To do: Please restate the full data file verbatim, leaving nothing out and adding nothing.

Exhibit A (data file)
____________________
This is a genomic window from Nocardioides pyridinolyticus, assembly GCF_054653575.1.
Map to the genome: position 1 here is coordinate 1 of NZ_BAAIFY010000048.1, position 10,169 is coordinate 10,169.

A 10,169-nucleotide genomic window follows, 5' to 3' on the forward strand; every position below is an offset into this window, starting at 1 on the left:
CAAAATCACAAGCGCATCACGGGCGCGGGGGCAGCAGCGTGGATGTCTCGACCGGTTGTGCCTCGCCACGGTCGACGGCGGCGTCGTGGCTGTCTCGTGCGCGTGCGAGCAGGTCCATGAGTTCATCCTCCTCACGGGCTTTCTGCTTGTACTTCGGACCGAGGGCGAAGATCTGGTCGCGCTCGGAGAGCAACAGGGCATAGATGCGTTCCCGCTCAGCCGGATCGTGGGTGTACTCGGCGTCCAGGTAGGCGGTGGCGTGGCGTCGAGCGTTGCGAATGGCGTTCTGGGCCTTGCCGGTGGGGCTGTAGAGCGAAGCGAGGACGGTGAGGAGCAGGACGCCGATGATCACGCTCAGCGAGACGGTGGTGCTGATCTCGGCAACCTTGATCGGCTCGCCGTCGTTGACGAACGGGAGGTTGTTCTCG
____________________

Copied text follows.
This is a genomic window from Nocardioides pyridinolyticus, assembly GCF_054653575.1.
Map to the genome: position 1 here is coordinate 1 of NZ_BAAIFY010000048.1, position 10,169 is coordinate 10,169.

A 10,169-nucleotide genomic window follows, 5' to 3' on the forward strand; every position below is an offset into this window, starting at 1 on the left:
CAAAATCACAAGCGCATCACGGGCGCGGGGGCAGCAGCGTGGATGTCTCGACCGGTTGTGCCTCGCCACGGTCGACGGCGGCGTCGTGGCTGTCTCGTGCGCGTGCGAGCAGGTCCATGAGTTCATCCTCCTCACGGGCTTTCTGCTTGTACTTCGGACCGAGGGCGAAGATCTGGTCGCGCTCGGAGAGCAACAGGGCATAGATGCGTTCCCGCTCAGCCGGATCGTGGGTGTACTCGGCGTCCAGGTAGGCGGTGGCGTGGCGTCGAGCGTTGCGAATGGCGTTCTGGGCCTTGCCGGTGGGGCTGTAGAGCGAAGCGAGGACGGTGAGGAGCAGGACGCCGATGATCACGCTCAGCGAGACGGTGGTGCTGATCTCGGCAACCTTGATCGGCTCGCCGTCGTTGACGAACGGGAGGTTGTTCTCG